Salvation/Devil’s Trap/In My Time of Dying (Season 1, Episodes 21-22 and Season 2, Episode 11)
John Winchester reunited with his sons near the end of the first season. Every time he’s on screen, he commands the full attention of the viewer. Having officially met his sons in the episode “Dead Man’s Blood” to retrieve the infamous Colt — a gun that can kill demons — the Winchester trio continues their hunt for Azazel, AKA the yellow-eyed demon who killed Mary, hoping to finally settle the score. The two-part Season 1 finale “Salvation” and “Devil’s Trap” sends the Winchester boys on a wild goose chase to find this demon and stop its acolytes from killing their friends and allies. Since the season ends on a massive cliffhanger, you should watch the Season 2 opener “In My Time of Dying,” too…
Forced to give his life to save Dean’s, John makes a deal with Azazel that results in his shocking death. While this marked Jeffrey Dean Morgan’s last appearance as a regular on “Supernatural,” that didn’t mean John Winchester himself was off the board, even if he was dead (“Supernatural” is infamous for resurrecting characters). This Winchester family trilogy of episodes is tough to get through since tensions and emotions are so high, but they’re all amazingly written and performed and well worth the watch. If you want to know where John Winchester of “The Winchesters” will end up, these episodes will make it abundantly clear.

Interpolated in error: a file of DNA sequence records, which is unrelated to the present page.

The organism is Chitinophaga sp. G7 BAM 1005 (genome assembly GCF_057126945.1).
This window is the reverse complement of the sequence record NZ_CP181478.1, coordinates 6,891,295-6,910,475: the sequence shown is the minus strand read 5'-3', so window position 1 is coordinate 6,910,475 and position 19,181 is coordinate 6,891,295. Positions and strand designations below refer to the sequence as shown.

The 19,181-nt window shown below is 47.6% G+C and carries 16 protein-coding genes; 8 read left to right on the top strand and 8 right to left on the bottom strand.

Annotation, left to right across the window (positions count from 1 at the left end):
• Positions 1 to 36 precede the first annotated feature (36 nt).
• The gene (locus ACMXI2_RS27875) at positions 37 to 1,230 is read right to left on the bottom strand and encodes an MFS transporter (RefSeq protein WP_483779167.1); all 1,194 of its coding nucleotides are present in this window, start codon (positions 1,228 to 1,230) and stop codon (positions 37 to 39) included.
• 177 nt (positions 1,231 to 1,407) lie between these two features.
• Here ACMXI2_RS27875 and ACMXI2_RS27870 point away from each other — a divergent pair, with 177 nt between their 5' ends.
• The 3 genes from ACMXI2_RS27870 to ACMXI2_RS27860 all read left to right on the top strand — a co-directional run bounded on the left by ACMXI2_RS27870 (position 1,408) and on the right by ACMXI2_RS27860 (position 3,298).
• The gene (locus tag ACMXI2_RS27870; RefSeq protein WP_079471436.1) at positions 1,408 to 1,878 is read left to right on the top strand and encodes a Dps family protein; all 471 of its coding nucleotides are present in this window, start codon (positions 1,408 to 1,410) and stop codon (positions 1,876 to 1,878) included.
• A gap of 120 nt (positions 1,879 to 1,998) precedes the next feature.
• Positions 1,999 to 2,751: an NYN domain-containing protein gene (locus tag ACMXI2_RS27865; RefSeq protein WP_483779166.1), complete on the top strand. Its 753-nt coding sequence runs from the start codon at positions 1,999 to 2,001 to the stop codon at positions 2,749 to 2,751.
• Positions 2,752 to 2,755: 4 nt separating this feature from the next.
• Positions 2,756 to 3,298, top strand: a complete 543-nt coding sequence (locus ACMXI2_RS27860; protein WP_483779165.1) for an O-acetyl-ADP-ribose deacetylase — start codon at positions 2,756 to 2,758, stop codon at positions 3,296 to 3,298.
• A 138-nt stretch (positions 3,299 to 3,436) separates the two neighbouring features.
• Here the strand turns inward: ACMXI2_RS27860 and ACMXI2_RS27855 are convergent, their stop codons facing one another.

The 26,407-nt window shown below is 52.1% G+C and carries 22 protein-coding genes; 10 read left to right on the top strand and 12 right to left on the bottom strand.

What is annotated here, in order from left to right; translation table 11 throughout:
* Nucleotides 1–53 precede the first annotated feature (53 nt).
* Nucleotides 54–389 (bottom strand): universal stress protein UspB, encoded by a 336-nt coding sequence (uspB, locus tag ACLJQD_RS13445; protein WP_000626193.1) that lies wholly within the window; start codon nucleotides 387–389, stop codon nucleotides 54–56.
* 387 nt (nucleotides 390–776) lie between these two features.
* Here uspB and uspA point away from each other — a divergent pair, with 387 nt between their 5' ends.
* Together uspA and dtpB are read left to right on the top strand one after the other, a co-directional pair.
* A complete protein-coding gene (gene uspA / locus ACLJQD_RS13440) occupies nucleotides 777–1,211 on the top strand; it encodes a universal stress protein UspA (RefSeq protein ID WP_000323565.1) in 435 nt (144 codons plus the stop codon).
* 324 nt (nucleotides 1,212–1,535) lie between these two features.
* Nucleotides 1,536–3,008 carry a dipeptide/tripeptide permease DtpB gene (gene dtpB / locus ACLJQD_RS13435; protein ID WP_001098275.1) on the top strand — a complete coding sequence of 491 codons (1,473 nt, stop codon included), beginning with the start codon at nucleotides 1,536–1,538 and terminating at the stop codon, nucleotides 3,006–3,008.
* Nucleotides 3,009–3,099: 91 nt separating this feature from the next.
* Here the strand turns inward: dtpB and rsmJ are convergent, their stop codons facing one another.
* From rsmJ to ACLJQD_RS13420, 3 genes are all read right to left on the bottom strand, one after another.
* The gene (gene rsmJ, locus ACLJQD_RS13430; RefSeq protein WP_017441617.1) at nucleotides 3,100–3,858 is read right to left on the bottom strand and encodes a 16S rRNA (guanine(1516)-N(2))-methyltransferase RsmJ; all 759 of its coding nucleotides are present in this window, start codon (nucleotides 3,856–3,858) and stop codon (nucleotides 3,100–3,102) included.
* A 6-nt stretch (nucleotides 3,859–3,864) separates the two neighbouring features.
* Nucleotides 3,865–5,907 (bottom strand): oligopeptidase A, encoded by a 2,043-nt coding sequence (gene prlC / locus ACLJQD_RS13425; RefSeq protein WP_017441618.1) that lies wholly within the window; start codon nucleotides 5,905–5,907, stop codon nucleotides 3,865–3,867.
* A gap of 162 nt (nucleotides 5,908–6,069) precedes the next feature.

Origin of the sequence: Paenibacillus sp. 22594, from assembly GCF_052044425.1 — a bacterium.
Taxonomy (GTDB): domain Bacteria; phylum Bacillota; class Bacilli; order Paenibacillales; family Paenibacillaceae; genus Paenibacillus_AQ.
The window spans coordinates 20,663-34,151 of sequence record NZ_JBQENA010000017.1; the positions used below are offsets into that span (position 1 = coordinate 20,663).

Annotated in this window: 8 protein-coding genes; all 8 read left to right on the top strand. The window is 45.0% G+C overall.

All Hell Breaks Loose, Parts 1-2 (Season 2, Episodes 21-22)
Although the season opened pretty bleakly with John’s death and all, the two-part season finale is a bit more… Well, actually, it’s even bleaker, but it’s one of the best stories “Supernatural” ever told. This is the final showdown between the Winchester brothers and the yellow-eyed demon who took both their parents, and it’s everything you could hope for. The truth behind Sam’s psychic abilities is revealed, Dean is pushed to his limits, and a “damn door to Hell” is opened in the process, bringing hundreds of more demons into the world. If you had to pick one must-watch “Supernatural” finale, this two-part horror epic would be it.